Yakubov adds that he has seen classified papers addressed to Karimov stating that Yuldash himself killed Juma Namangani, his predecessor as IMU leader, in order to take sole leadership of the organization. Namangani was reportedly killed in Afghanistan during the U.S.-led offensive to oust the Taliban in 2001, but his body has never been found.
… Yakubov has other allegations.
For example, he says the Uzbek government was behind the plane crash that killed UN development official Conroy in January 2004 — a suspicion also aired in Murray’s book. Yakubov says he spoke with the crash’s chief investigator, who said Conroy had information linking Uzbek authorities to drug trafficking.
He also says he has documents that back up that claim and also show that, through front companies, the Uzbek government is involved in trafficking women abroad for prostitution.
Another Radio Free Europe article from 2006, written by Gulnoza Saidazimova, voiced doubt over the “al-Qaeda did it” narrative concerning the 2004 attacks promoted by the Uzbek regime. She quoted an April 2004 article in The Economist which noted that blaming al-Qaeda was “convenient for the repressive Uzbekistan regime. It would divert attention from the fact that it has given Uzbekistan’s impoverished population plenty of reasons to turn violent. It could also help generate sympathy for Mr. Karimov’s regime, despite its appalling record on human rights and poor political and economic reform.”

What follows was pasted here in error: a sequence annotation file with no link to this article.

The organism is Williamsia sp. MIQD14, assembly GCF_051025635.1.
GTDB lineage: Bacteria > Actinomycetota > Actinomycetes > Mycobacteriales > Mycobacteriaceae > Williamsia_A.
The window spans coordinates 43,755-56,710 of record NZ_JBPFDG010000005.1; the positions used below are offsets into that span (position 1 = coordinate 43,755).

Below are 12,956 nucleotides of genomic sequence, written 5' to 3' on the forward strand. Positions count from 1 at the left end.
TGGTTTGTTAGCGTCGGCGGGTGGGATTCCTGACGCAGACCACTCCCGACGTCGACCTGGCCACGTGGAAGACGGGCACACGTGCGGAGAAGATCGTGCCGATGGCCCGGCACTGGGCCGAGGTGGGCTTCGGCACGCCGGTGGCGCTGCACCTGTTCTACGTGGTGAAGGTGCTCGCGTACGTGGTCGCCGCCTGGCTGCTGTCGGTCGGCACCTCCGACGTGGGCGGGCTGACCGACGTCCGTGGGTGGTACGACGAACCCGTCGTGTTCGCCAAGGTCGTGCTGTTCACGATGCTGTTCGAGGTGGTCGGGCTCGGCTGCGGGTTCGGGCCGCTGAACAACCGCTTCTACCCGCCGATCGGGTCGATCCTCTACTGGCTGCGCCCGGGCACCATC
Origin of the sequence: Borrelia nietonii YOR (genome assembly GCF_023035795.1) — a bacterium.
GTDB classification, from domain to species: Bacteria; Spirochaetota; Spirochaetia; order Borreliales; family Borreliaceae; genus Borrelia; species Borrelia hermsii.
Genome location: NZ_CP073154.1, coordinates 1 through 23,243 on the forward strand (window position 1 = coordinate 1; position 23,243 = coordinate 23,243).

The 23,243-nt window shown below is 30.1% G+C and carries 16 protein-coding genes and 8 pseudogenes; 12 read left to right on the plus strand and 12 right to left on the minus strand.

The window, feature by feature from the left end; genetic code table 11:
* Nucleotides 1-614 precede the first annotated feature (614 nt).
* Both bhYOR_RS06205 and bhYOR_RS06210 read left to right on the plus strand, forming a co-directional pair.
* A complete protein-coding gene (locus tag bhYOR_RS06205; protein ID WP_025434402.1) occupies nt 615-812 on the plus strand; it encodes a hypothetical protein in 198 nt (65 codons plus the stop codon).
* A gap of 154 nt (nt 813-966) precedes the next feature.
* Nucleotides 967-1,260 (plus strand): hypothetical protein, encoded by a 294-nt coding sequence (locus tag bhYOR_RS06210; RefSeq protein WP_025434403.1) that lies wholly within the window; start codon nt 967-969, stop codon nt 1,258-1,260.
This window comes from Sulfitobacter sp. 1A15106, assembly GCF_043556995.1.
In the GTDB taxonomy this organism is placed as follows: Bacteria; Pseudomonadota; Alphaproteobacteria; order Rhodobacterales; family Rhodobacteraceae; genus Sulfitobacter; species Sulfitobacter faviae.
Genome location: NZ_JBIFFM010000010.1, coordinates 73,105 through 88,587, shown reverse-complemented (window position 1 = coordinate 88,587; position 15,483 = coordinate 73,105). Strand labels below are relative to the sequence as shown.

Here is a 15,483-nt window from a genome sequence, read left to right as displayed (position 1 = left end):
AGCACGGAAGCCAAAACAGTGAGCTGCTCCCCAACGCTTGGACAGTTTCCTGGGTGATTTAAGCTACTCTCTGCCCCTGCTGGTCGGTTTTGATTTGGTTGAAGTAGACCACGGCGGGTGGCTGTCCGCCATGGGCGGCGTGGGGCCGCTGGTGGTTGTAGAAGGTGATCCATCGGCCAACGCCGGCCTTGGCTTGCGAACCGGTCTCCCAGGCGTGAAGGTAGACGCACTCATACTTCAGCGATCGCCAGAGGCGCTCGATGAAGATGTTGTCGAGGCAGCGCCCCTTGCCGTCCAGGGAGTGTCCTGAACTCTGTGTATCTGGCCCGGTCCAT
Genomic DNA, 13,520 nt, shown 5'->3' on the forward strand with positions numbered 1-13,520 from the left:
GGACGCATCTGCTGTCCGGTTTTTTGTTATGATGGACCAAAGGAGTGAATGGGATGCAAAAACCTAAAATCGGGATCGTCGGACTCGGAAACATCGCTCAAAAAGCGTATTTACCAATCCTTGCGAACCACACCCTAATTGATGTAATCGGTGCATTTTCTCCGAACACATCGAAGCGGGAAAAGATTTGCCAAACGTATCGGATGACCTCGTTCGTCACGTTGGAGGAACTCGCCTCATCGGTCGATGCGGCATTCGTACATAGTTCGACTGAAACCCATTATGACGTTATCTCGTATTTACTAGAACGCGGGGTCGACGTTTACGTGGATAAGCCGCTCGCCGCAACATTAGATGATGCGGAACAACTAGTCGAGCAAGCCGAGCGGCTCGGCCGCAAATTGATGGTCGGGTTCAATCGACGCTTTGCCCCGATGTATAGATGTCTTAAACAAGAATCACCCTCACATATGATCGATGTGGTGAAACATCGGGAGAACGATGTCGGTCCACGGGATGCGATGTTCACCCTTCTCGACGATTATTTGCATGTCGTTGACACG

The former UK ambassador to Uzbekistan, Craig Murray, not only held that the 2004 blasts were contrived by Karimov’s thugs in the security services, but also previous explosions in 1999, which were also blamed on Islamic dissident groups. In a 2002 letter to his superiors Murray wrote of the 1999 bombings:
I am not convinced, and nor is anyone else here I have spoken to, that the Tashkent bombs were anything to do with the IMU or Islamic terrorism. There are two prevalent theories – either it was the [Uzbek] government attempting to blame the opposition, or internal government faction fighting. To mention the Tashkent bombs as one of the Government’s legitimate security concerns would be considered risible by the audience.
Incidentally I would not be at all surprised to see more bombings of this nature in Tashkent shortly, to justify continued repression and try to take off some of the pressure for reform. Do I misremember or were not the Russians known or suspected to use the same tactic of falsely blaming the Chechens for bombs some time back?
Murray was later removed from his position as ambassador because of his sharp rebukes of the Uzbek regime. Murray apparently voices many of these charges in his 2006 memoir Murder in Samarkand.